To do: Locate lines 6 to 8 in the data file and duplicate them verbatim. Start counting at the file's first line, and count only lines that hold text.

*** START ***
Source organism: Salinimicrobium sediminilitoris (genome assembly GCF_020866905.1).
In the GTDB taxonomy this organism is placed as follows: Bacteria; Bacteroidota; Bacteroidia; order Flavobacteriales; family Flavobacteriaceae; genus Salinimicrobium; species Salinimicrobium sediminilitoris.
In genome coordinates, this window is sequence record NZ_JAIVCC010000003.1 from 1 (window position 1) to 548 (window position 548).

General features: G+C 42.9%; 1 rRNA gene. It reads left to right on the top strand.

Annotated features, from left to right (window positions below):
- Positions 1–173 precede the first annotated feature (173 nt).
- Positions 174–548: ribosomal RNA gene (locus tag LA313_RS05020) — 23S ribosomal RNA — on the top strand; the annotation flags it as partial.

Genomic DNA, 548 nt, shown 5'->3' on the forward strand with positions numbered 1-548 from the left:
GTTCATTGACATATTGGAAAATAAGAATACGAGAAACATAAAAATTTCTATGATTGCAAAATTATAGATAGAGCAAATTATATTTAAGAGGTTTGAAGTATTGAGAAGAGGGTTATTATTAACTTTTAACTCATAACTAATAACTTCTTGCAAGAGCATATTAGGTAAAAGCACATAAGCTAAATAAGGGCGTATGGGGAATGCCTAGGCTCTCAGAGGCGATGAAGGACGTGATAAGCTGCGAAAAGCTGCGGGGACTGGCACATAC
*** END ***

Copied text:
- Positions 1–173 precede the first annotated feature (173 nt).
- Positions 174–548: ribosomal RNA gene (locus tag LA313_RS05020) — 23S ribosomal RNA — on the top strand; the annotation flags it as partial.

Genomic DNA, 548 nt, shown 5'->3' on the forward strand with positions numbered 1-548 from the left: